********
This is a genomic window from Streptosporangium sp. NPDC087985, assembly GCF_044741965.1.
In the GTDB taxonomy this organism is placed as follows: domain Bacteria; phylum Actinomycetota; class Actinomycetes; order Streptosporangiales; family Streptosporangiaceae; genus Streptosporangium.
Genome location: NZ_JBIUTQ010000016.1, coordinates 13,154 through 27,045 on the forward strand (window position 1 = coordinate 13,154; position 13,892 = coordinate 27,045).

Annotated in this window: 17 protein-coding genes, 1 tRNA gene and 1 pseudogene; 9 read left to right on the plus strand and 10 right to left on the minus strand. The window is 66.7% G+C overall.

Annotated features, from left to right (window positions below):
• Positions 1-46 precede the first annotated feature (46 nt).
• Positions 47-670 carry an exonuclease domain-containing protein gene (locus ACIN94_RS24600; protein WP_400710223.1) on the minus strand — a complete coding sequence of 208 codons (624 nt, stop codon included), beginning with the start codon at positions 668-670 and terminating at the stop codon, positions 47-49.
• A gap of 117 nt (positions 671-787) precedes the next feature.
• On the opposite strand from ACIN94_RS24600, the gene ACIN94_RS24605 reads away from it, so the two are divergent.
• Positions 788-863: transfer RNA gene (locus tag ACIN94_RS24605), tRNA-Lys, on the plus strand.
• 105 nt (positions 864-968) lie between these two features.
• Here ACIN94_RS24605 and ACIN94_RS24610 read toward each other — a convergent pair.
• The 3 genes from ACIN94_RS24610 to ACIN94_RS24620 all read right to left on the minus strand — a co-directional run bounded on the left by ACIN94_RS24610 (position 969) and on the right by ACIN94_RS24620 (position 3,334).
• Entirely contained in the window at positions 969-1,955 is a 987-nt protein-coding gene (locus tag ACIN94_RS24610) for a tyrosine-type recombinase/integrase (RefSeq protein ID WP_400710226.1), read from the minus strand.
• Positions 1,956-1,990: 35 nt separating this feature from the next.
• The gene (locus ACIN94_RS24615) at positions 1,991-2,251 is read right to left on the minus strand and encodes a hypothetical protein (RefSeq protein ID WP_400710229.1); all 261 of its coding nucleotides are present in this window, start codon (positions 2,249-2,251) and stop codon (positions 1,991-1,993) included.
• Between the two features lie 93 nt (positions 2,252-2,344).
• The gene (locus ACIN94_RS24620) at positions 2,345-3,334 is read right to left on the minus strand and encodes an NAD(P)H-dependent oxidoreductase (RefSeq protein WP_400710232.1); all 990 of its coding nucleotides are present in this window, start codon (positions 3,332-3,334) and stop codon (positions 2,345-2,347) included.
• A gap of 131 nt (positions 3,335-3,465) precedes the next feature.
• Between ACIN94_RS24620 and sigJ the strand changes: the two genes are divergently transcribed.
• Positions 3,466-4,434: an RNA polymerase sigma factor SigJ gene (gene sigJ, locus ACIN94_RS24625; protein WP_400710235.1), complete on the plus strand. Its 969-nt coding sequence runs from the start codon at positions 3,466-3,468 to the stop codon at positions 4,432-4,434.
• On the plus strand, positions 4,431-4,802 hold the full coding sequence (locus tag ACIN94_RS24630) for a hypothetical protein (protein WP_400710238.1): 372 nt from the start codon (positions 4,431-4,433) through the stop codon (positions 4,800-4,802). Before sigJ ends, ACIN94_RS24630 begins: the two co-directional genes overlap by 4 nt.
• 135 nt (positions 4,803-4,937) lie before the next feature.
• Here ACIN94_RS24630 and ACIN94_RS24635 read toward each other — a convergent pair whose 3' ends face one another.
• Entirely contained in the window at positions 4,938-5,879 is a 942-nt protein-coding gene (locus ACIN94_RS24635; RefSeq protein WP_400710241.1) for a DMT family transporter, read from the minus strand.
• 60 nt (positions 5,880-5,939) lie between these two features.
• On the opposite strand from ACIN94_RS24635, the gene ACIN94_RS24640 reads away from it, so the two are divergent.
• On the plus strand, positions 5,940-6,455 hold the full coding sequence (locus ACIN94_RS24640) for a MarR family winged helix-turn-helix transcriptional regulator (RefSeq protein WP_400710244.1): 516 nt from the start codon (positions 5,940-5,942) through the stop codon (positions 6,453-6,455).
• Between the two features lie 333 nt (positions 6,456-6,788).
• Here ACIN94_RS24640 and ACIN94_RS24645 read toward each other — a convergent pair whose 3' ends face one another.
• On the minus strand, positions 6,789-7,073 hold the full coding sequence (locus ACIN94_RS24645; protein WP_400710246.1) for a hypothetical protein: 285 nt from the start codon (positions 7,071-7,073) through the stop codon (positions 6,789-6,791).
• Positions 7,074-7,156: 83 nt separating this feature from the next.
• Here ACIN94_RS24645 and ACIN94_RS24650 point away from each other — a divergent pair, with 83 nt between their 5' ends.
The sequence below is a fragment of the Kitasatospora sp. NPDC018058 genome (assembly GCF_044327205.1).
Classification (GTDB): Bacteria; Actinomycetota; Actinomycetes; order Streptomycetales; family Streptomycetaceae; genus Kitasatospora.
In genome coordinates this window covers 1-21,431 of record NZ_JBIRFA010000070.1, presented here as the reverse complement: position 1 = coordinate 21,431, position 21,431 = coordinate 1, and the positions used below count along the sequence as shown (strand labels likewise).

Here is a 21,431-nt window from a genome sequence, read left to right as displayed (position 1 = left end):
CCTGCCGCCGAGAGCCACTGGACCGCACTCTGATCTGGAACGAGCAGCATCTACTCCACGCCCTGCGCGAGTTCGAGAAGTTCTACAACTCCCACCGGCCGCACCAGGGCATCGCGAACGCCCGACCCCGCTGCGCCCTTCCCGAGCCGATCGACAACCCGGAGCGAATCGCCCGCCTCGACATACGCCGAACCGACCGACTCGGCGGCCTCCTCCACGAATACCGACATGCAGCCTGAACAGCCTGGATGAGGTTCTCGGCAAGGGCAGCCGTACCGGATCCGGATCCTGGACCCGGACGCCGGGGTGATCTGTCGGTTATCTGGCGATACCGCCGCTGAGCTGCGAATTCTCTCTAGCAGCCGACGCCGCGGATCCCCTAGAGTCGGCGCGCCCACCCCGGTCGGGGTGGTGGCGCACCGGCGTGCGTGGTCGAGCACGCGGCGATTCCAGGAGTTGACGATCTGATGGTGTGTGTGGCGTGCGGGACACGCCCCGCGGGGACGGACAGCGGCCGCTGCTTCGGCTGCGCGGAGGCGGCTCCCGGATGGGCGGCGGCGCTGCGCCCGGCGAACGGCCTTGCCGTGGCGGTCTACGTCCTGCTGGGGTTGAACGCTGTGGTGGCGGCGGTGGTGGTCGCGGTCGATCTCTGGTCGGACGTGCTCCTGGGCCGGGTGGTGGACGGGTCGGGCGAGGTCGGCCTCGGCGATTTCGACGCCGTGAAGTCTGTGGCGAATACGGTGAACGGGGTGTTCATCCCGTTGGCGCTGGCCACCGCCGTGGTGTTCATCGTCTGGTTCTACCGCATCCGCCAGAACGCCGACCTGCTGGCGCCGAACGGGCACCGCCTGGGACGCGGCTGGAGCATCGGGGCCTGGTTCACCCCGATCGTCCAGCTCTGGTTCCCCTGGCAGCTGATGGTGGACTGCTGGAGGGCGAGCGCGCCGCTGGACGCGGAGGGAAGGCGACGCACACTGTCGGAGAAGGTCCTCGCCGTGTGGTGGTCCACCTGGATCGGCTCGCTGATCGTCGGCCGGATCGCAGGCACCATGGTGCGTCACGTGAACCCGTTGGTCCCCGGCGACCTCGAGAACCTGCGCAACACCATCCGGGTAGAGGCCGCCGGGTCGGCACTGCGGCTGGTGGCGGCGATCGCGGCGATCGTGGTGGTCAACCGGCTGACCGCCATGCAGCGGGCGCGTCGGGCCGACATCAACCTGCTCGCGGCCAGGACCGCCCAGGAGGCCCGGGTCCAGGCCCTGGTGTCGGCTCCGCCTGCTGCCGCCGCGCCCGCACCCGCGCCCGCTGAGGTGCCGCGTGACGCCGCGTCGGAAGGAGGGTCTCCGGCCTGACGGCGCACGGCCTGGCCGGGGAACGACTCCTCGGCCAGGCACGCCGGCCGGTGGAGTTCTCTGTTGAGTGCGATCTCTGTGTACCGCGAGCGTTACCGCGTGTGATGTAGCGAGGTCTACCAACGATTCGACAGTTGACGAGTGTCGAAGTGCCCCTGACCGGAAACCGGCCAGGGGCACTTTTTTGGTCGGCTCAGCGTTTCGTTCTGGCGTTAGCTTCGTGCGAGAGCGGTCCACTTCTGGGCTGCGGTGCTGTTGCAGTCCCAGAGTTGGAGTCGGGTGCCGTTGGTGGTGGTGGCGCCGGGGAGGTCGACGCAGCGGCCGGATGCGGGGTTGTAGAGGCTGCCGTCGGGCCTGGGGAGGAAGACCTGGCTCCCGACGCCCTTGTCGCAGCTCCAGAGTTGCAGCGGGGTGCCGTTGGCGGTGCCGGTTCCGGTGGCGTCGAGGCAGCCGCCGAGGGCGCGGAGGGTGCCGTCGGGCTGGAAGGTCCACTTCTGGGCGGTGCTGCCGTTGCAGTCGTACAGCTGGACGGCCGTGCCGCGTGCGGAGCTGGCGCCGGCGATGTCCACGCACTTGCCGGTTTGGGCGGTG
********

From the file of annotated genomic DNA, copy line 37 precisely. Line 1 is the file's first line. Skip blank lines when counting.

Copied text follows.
Here is a 21,431-nt window from a genome sequence, read left to right as displayed (position 1 = left end):